Florestano, five-year Md. secretary of higher education, to retire July 1

`Tired' official wants to allow state time to find a quality replacement

April 28, 2000|By Michael Hill | Michael Hill,SUN STAFF

Patricia S. Florestano, the state's secretary of higher education for the past five years, will retire on July 1, she announced yesterday.

"It's been a great job, but I'm tired, and I think they need some fresh blood," said Florestano, 64. "I planned to stay in the job for two years when I took it, and I made it five."

She said if she didn't leave now, she would feel obliged to stay until the end of Gov. Parris N. Glendening's term in 2003, because it would have been difficult to find a quality replacement for a job that could end in less than two years.

As secretary, Florestano heads the Maryland Higher Education Commission, the regulatory body of all post-secondary schools. The commission will choose three candidates to replace her, and Glendening will pick one of those.

"Pat Florestano has done an extraordinary job over the last five years," Glendening said. "I am particularly pleased that she remained as secretary for longer than she had originally planned."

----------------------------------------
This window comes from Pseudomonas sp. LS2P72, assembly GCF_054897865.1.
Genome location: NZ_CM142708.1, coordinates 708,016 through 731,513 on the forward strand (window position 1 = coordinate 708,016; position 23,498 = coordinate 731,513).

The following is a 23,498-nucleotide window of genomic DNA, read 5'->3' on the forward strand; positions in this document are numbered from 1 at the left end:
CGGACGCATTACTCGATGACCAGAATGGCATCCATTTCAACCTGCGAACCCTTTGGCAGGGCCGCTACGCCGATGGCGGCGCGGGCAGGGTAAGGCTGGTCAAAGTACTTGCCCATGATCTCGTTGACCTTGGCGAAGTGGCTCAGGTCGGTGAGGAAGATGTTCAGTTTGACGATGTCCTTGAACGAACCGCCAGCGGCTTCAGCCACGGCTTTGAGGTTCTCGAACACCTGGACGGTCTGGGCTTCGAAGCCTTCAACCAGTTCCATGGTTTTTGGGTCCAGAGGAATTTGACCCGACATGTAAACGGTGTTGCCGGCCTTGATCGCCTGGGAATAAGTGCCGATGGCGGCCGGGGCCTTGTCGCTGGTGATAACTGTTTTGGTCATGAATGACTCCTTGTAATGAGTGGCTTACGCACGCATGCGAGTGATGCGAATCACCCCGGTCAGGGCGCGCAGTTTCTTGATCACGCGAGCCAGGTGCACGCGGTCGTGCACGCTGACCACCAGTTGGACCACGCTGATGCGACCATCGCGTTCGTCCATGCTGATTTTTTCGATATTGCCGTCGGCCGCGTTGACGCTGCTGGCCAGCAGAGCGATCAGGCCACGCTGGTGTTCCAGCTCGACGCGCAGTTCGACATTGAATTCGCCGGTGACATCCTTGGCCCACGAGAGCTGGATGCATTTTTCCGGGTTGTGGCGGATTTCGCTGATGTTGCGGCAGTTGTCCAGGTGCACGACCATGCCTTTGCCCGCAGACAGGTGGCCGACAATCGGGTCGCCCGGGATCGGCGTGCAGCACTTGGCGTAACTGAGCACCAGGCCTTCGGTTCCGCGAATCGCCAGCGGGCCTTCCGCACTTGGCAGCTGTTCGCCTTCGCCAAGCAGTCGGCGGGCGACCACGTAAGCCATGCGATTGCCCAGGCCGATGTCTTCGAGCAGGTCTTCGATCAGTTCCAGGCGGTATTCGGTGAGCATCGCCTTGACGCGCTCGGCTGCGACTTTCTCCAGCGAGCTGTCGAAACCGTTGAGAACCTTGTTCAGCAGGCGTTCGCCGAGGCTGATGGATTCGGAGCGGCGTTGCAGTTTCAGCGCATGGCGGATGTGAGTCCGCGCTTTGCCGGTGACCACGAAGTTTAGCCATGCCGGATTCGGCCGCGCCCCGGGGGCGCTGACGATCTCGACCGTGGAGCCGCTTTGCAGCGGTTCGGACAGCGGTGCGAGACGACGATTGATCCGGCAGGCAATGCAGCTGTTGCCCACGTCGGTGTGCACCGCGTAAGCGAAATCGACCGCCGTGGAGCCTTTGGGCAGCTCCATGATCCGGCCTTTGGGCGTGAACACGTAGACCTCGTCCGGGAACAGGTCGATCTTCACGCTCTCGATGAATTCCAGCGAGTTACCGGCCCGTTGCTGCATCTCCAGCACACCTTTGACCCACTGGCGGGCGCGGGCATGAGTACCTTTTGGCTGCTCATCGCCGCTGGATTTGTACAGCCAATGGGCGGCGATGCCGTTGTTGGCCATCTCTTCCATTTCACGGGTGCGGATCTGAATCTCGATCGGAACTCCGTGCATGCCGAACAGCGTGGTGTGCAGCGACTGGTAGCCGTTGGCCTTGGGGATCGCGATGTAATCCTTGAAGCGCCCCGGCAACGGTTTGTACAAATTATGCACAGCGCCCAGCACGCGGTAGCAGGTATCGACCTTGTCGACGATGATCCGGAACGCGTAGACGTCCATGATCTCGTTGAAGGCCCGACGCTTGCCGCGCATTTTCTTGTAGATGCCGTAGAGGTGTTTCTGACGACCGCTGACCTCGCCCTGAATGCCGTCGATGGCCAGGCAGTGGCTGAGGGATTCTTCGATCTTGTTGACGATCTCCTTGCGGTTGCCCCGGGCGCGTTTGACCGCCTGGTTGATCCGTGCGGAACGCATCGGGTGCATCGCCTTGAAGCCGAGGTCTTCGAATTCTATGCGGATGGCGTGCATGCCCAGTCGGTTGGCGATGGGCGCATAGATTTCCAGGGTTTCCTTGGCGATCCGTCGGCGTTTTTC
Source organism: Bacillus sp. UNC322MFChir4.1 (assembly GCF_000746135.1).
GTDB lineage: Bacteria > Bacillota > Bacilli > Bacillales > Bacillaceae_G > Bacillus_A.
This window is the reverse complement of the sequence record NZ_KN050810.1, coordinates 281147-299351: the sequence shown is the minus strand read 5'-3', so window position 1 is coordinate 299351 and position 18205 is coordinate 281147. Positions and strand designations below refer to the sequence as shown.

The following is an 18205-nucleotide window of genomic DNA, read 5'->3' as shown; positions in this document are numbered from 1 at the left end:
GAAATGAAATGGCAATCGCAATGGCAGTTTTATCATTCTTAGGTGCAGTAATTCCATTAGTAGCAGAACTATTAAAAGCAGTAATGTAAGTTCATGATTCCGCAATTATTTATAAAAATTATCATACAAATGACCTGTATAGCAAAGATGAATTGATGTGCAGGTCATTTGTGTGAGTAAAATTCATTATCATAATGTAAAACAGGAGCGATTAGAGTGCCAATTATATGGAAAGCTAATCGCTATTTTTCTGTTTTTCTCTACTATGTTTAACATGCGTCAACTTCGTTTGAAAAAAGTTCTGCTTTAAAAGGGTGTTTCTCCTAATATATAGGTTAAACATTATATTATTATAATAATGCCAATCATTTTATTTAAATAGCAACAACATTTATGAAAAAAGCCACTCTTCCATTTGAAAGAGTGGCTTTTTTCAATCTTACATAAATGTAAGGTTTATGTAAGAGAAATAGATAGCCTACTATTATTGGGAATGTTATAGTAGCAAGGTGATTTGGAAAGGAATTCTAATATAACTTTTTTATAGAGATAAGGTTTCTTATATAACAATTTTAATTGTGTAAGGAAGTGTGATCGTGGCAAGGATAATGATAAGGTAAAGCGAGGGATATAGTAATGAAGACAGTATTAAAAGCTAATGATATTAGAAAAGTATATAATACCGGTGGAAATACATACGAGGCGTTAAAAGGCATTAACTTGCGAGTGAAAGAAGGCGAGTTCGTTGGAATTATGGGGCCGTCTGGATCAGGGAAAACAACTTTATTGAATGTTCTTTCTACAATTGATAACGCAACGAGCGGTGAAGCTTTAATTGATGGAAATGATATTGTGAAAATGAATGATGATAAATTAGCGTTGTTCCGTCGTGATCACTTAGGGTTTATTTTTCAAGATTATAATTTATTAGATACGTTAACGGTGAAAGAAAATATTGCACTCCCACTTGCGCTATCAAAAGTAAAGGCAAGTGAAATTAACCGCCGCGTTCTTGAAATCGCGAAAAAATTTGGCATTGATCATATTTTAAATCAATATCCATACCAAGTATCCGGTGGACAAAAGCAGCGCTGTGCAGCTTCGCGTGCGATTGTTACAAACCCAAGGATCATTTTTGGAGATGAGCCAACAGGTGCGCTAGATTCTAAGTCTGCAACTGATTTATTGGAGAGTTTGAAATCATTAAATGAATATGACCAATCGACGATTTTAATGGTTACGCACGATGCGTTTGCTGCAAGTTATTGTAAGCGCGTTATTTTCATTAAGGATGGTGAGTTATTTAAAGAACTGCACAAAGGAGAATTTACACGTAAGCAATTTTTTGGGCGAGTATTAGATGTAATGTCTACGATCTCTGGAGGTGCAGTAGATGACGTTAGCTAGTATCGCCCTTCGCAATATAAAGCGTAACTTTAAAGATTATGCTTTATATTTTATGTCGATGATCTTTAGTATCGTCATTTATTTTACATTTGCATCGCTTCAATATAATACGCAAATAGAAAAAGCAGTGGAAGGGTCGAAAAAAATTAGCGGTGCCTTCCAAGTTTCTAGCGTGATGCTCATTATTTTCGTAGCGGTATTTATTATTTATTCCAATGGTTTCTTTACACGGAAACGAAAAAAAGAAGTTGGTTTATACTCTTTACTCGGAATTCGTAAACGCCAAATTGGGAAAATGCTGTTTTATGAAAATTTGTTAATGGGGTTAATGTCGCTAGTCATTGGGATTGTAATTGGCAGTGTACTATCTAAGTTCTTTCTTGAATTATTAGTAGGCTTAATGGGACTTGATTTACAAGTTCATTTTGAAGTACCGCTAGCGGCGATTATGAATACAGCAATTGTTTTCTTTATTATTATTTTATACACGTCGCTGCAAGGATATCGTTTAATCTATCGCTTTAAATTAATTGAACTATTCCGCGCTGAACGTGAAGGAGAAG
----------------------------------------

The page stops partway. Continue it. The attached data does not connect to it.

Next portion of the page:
Florestano defended MHEC when a 1998 commission looking at the state's governance of higher education wanted to remove many of its regulatory functions. In the legislation that came from that commission's recommendations, MHEC's powers were diminished, but it retained oversight of programs offered by the state's colleges and universities.

She said this year's legislative session had been good for higher education. "The legislature passed every bill we wanted passed, killed every one we wanted killed and gave us a great budget," she said. "It would have been hard to top that."

Florestano has known Glendening since 1968 when she was his student in political science at the University of Maryland, College Park.

"He was my adviser for my master's thesis and my Ph.D. thesis," she said. "I wouldn't have even gotten my Ph.D. if he hadn't offered me a graduate assistantship in 1970. My whole career would have been different if it hadn't been for him.

"I've been a teacher, an administrator, a lobbyist," she said. "This job pulled everything I had ever done together."

In his statement, Glendening described Florestano as "a close and dear personal friend of mine who has been one of my most trusted advisers, and I will continue to count on her for her expertise and her commitment to the people of Maryland."

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